Saturnalia

StarDate: December 17, 2009

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Although Christmas is still a few days off, the celebrations are already under way -- from office parties and TV specials to early trips to Grandma's house. We've decorated our houses with lights and greenery, and stocked up with food and presents.

Many of these customs are thousands of years old. In fact, they can be traced to an ancient Roman festival that began on December 17th. The festival was tied to the winter solstice -- the shortest day of the year. Houses were decorated with plenty of candles and lamps, and big bonfires were built -- all to cheer up the long winter nights.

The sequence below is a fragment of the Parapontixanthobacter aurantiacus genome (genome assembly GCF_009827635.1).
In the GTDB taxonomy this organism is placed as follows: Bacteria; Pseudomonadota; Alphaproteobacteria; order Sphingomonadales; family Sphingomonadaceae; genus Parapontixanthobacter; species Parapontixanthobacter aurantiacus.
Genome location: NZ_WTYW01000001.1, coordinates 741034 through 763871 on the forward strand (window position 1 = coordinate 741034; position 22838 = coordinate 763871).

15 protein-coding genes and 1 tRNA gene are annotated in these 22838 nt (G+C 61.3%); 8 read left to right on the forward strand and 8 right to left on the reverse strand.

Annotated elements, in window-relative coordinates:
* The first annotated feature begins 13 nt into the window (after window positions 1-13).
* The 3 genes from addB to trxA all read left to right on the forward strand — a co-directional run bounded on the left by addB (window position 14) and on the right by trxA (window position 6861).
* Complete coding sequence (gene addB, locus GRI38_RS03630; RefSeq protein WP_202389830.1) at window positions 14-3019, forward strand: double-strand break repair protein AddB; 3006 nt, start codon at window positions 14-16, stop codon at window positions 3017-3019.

The festival was known as Saturnalia. It was named for Saturn, the god of agriculture. It was one of the biggest and most boisterous festivals of the year. People decorated their homes with greenery, visited with friends, ate too much, and exchanged gifts -- usually candles for adults, and dolls for children. Masters waited on slaves, and temples held feasts that were open to the poor and homeless.

Many of these traditions are incorporated into the modern Christmas celebration -- and that's no coincidence. The Bible didn't give a date for Christ's birth, so the early Church picked December 25th -- the date of the solstice under the calendar in use at the time. The date was chosen in part to try to replace the Saturnalia. Yet many of its customs were incorporated into the Christmas celebration -- and are still observed today.

Script by Damond Benningfield, Copyright 2004, 2009

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